Driving Prices Up
– Mice concerns are already being experienced in the Darling Downs of QLD as growers move quickly to try and bring numbers under control. As farmers continue to seek out good quality hay unaffected by mice. NSW growers reduced hay plantings this year following significant issues with mice at the start of 2021 and preferring to go through to grain as the commodity can be removed off farm quickly.
– Attractive grain prices continue to play a big part in grower’s decisions this year to adapt and take crops through for grain harvest. With reports many still with hay stores that haven’t been traded during the winter.
– Cost of production with many products not available or significantly increased in price, in particular fertiliser due to COVID. Labour shortages continue to impact growers as they race to secure staff for the upcoming harvest with many having to pay increased wages to remain competitive.
– Despite a strong cattle market feedlots are increasing numbers to meet export markets and will need the fodder to support this demand.
Driving Prices Down
– Trade is minimal at present with many now waiting to see what will be available from the new season, with pricing expected not to significantly increase in the short term.
– Good spring conditions will see many farmers producing and conserving as much silage as they can, particularly along the NSW Coast and Victoria.
– All time high cattle prices continue to impact the trade of hay as many farmers are selling stock at weaning and not requiring the extra feed to carry them through.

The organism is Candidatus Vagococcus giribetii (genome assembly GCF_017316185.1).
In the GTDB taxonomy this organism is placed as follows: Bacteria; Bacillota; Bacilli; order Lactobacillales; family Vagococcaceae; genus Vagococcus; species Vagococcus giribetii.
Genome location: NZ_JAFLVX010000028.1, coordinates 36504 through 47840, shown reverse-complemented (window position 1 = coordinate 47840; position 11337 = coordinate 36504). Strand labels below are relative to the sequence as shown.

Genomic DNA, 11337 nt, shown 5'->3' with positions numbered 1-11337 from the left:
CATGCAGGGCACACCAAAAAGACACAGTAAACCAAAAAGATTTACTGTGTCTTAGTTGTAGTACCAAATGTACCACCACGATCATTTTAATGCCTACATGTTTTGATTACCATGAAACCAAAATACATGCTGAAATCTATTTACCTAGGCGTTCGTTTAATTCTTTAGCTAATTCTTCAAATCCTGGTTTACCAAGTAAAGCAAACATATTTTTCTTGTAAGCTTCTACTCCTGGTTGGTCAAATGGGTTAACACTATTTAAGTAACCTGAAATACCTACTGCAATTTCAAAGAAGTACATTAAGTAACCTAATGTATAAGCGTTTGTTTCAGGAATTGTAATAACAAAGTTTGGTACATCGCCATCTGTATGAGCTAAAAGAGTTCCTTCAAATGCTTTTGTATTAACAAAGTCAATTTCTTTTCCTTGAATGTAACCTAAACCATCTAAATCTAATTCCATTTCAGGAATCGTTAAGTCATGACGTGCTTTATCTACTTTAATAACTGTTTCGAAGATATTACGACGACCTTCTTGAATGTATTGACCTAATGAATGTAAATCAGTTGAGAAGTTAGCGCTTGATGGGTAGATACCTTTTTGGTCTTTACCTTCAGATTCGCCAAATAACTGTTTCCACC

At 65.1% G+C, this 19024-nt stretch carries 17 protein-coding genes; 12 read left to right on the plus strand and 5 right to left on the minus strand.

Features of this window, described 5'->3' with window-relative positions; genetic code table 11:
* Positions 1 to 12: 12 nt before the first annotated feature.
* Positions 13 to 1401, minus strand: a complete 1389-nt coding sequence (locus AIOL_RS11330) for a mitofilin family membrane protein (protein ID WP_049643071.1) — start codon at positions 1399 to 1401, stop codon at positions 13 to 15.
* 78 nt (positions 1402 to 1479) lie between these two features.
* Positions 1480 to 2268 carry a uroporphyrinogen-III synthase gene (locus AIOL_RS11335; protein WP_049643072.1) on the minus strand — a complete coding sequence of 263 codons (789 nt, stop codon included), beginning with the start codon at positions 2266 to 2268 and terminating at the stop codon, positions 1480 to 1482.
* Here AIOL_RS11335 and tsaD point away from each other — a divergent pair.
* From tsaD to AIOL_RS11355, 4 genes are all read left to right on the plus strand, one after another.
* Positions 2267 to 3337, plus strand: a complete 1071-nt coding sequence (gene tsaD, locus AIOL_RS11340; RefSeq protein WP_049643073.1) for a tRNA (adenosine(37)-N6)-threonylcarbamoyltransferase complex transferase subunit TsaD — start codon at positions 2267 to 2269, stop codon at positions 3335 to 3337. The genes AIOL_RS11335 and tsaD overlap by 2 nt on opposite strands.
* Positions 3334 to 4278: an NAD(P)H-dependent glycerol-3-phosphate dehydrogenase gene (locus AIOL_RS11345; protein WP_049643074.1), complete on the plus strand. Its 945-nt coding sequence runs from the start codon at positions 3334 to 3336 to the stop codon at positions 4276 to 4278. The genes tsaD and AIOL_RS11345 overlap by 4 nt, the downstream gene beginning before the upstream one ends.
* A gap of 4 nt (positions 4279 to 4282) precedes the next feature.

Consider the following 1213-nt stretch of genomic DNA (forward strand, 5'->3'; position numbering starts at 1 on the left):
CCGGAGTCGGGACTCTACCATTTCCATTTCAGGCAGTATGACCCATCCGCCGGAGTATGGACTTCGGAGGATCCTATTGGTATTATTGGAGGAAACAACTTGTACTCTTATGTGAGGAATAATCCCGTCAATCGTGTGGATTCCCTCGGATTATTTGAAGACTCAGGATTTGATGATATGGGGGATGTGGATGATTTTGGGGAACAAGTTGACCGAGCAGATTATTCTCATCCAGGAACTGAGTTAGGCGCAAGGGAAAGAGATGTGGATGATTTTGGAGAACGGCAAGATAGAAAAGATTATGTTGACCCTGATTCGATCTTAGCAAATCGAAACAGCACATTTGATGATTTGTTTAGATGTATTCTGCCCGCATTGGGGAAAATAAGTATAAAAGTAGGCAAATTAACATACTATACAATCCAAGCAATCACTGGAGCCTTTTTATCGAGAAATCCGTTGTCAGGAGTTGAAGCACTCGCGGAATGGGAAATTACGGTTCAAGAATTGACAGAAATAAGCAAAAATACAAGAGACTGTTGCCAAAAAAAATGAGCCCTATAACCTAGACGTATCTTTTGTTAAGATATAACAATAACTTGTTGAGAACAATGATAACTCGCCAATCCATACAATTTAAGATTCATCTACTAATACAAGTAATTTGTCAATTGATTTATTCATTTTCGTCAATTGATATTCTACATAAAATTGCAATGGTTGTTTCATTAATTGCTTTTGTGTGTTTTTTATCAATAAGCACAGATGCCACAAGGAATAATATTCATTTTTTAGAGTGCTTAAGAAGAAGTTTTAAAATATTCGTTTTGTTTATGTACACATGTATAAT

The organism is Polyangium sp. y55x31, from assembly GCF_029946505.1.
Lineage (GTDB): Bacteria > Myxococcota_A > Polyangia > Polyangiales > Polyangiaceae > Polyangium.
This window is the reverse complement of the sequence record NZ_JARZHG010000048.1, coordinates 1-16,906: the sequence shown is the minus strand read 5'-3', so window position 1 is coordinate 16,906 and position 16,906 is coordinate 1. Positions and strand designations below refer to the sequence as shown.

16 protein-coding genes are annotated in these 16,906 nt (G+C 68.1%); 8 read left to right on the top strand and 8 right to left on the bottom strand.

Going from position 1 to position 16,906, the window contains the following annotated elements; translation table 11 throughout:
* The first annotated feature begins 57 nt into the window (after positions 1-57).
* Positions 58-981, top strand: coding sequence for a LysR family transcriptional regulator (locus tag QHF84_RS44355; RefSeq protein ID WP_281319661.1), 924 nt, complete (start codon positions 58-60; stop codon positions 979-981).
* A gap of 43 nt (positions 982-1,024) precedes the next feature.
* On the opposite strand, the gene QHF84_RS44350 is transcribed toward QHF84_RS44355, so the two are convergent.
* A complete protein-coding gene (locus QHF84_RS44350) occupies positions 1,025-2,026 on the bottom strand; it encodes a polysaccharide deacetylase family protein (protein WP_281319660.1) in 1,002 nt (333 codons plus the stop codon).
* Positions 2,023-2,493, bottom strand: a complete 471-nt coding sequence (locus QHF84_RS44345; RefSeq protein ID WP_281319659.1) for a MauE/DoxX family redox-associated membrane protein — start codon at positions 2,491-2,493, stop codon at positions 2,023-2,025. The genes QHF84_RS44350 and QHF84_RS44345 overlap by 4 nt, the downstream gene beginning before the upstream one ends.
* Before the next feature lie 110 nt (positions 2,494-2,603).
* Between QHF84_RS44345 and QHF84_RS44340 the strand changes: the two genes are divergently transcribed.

– Significant amount of weather damaged hay is still on the market now pushing the lower end of pricing further down. Growers are now finding it difficult to move this and will have to carry it over until a shift in demand.
– Warm and windy conditions across the southern parts of the country for the first week of spring. Many growers looking to the forecasted wet conditions now for the weekend to finish off winter crops.
– Boarder closures and permit requirements continue to be a concern for contractors as we approach the new silage and hay season.
– Many growers have started or are on the verge of cutting for silage with big crops being reported.
– In general crops are doing well across all states with the exception to parts of Central Queensland and Western Victoria who have missed timely rain during the growing season.
– In the north demand in the Atherton Tablelands remains steady with a small amount moving locally. Following the ongoing rainfall in Northern QLD many parts including the Tablelands continue to have an influx of fresh grass. The Darling Downs region reporting one of the best starts to a season following good rainfall for the first half of the year. Barley crops have started to be cut in the area for hay.
– Southern Australia is again on track for a good season with timely rain, most regions are reporting good growth. Northern Victoria have started to cut silage, with many growers looking to turn these paddocks around for hay with good conditions. Several key factors still needed to take place and a relatively dry spring to improve on last year’s season.
– Western Australia has recorded one of its best season breaks. Rain has continued to fall during August but not the record falls recorded in July. High yields expected through the region as the season continues to progress well. Prices remain strong for all fodder types in WA.
– Buyers are encouraged to feed test and view fodder before purchasing to be sure of the quality of the feed.